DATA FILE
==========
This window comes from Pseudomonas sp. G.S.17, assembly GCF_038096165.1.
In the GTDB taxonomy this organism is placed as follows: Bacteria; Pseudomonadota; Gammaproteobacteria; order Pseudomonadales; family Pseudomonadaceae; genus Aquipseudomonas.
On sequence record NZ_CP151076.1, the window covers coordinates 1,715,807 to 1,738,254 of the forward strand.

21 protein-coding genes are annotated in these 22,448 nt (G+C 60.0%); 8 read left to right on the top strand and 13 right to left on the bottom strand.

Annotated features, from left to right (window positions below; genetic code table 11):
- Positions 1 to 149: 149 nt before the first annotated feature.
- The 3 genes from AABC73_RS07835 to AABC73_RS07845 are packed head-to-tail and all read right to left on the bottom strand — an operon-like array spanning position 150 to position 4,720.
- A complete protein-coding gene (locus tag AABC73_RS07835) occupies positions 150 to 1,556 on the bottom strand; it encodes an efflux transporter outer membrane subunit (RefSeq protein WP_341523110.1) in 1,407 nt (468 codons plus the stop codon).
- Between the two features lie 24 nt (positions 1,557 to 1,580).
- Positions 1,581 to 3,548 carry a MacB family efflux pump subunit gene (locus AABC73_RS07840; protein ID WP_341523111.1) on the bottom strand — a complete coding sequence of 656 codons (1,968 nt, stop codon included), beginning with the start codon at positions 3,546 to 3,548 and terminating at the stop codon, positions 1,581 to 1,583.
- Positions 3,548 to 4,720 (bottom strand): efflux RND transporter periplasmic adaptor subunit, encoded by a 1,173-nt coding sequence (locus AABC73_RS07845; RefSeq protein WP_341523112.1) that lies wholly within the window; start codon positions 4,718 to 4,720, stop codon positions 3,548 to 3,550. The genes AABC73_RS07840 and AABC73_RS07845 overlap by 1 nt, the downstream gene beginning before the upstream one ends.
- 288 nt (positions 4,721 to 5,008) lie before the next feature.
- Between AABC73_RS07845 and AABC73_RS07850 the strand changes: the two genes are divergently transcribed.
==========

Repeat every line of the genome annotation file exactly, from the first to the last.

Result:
This window comes from Pseudomonas sp. G.S.17, assembly GCF_038096165.1.
In the GTDB taxonomy this organism is placed as follows: Bacteria; Pseudomonadota; Gammaproteobacteria; order Pseudomonadales; family Pseudomonadaceae; genus Aquipseudomonas.
On sequence record NZ_CP151076.1, the window covers coordinates 1,715,807 to 1,738,254 of the forward strand.

21 protein-coding genes are annotated in these 22,448 nt (G+C 60.0%); 8 read left to right on the top strand and 13 right to left on the bottom strand.

Annotated features, from left to right (window positions below; genetic code table 11):
- Positions 1 to 149: 149 nt before the first annotated feature.
- The 3 genes from AABC73_RS07835 to AABC73_RS07845 are packed head-to-tail and all read right to left on the bottom strand — an operon-like array spanning position 150 to position 4,720.
- A complete protein-coding gene (locus tag AABC73_RS07835) occupies positions 150 to 1,556 on the bottom strand; it encodes an efflux transporter outer membrane subunit (RefSeq protein WP_341523110.1) in 1,407 nt (468 codons plus the stop codon).
- Between the two features lie 24 nt (positions 1,557 to 1,580).
- Positions 1,581 to 3,548 carry a MacB family efflux pump subunit gene (locus AABC73_RS07840; protein ID WP_341523111.1) on the bottom strand — a complete coding sequence of 656 codons (1,968 nt, stop codon included), beginning with the start codon at positions 3,546 to 3,548 and terminating at the stop codon, positions 1,581 to 1,583.
- Positions 3,548 to 4,720 (bottom strand): efflux RND transporter periplasmic adaptor subunit, encoded by a 1,173-nt coding sequence (locus AABC73_RS07845; RefSeq protein WP_341523112.1) that lies wholly within the window; start codon positions 4,718 to 4,720, stop codon positions 3,548 to 3,550. The genes AABC73_RS07840 and AABC73_RS07845 overlap by 1 nt, the downstream gene beginning before the upstream one ends.
- 288 nt (positions 4,721 to 5,008) lie before the next feature.
- Between AABC73_RS07845 and AABC73_RS07850 the strand changes: the two genes are divergently transcribed.